“Time at easel is time stood still”
After being encouraged to leave the school grounds at just 15 (after going to school 43 days in my 14th year)… Rather than freedom and being my own person, I found that being emotionally and intellectually devil may care, I was missing at the “captains wheel“ and crashed on the metaphorical rocks of hopelessness, addiction and as time went on I became a real no hoper.
Through sheer luck, I found and hunted down better physical and emotional health after reaching my lowest ebb in my early 20’s.
I surfed the oceans and contemplated and searched for a purposeful future….A day at the local food and crafts market in a hippy town in South East Queensland I stood in front of a stall of pottery and the seed was sewn to start this myself … I did some classes in a nearby country town and a purposeful approach to work started, and an addiction to working to ideally scare away my mind’s constant chattering.
I truly fell in love with clay and made a humble living, enough to buy materials, make pottery for the very same market I saw the market stalls and go surfing.
“Some of the greatest joys of my life were the beginnings of my art career when I had nothing”
Working in clay opened my mind and my creative inner yearnings and I read books on any artist I could find. Parallel to the reading on artists opened my eyes to painting and that became what I considered a side gig but never dare dreamed it could become my main game.
Spending time with potters as I was then working in a pottery I realised how good these craftspeople were and I noted that by both potting and painting I wasn’t hitting heights in either. Well I sold everything I made and was complimented on both works, but, I wanted to be really good at one.
Painting was consuming my thoughts so I went to the dump amd threw away all my clay and pottery tools, sold my kiln and obsessed and concentrated on painting.
After decades I have now exhibited overseas in every continent and am represented in South Africa by Mark Read of Everard Read gallery, in Singapore by Jazz Chong from Ode to Art, in Japan by Rocky Dwgawa. I have been finalist in the Archibald prize a few times, in the Doug Moran a couple of times and other art prizes in Australia.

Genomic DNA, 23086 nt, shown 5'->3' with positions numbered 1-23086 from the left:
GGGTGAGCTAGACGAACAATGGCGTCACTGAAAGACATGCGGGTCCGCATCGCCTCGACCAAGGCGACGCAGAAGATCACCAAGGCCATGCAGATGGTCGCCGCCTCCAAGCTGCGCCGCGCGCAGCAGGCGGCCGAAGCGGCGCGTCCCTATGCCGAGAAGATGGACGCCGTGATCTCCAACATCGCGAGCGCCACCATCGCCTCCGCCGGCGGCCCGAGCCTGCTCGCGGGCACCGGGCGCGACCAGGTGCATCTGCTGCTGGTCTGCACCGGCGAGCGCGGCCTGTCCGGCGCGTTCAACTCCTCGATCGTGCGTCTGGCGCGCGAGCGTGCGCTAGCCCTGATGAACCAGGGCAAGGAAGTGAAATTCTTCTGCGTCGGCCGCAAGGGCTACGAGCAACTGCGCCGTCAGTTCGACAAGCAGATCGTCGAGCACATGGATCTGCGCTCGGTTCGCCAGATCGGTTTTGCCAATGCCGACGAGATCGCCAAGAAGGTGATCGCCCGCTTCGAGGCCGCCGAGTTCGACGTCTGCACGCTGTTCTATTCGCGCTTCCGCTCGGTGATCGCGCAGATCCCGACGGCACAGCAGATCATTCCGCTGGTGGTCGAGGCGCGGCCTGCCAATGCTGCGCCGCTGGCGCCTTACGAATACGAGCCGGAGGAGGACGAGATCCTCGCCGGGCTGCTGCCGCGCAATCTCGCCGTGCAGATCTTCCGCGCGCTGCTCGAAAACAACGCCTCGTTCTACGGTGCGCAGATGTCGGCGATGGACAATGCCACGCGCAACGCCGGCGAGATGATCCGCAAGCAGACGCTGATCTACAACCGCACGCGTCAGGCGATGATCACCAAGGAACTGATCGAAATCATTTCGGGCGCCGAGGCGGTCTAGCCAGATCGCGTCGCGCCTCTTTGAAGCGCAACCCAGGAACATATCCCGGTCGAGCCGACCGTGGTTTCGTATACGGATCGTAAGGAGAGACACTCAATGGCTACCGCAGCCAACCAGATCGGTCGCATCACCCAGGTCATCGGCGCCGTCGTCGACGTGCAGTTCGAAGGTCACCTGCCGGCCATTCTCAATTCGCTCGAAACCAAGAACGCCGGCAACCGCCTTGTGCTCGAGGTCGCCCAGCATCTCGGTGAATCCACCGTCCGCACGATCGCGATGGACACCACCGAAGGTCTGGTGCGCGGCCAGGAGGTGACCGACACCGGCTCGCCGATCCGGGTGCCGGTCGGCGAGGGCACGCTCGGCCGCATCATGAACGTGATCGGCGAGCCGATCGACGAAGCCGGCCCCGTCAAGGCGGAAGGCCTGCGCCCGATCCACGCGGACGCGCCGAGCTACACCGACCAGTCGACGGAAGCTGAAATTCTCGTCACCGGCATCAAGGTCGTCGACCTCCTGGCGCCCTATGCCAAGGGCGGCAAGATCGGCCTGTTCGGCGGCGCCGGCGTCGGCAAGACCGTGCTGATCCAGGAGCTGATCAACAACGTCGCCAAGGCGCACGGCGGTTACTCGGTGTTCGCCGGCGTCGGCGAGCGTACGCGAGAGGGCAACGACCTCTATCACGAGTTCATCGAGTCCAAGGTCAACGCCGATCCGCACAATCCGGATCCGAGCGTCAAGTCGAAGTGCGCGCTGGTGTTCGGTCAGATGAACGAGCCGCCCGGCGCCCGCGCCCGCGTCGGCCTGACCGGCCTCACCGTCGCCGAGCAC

The first gallerist to take me on in Brisbane…Jules Verner-McKay of Latrobe gallery some 35 years ago I count to this day a friend…and now Leanne Pearce of Gallery One on the Gold Coast for some reason puts up with my antics and I see as a sister. I remember fondly and with great love, Chandler Coventry of Coventry gallery who gave me my first break in Sydney and became a dear friend and confidant.
In recent years have re-discovered ceramics and also explore seriously, sculpture, house renovation and decorating, fashion and I suppose you could say went full circle from being so lost and without a vision to being so motivated I have driven myself to a sort of creative madness.
That doesn’t worry me too much but at 63 I have my pre-creativity scars and I now have my scars from obsession and compulsion where I’d say I have broken most parts of myself, sanity included. I ride this roller coaster searching for unattainable balance and now it is an art obsession I have and I have so many new creative hurdles to overcome I wonder what the coming years will bring.
My divine wife Yuge, once a practicing lawyer, joined me on this adventure and she is unfortunately like me, a creative addict and the two of us seek to come out of this whole thing with sanity intact, we love to push things and if I’m going crazy with anyone it’s with her.
This approach is multifaceted, it’s a way of taking on larger art projects which serves what we’d call an adrenalin obsessed work / career. Interestingly this is being written from a burn out get away in a semi tropical area where we are trying to find a way to give us longevity in our creatve future.
It’s often a puzzle. We are certainly up for the challenges and feel blessed our life is so energetic and full of both demands and inspiration.
Theres a great song by Ian Drury. There ain’t half been some clever bastards.
Thats how Yuge and I both feel. Our influences, inspirations are many. We love music and both share that love and have very diverse musical tastes. We love nature.
We collect art like addicts and have so much and we recently spent 5 years fitting out the Old Castlemaine Gaol as a home for much of our collection.
The museum is a labour of love, a place to put our collection and once again it’s a mix between a proud project and another madness inducing never ending challemge and a creative dream.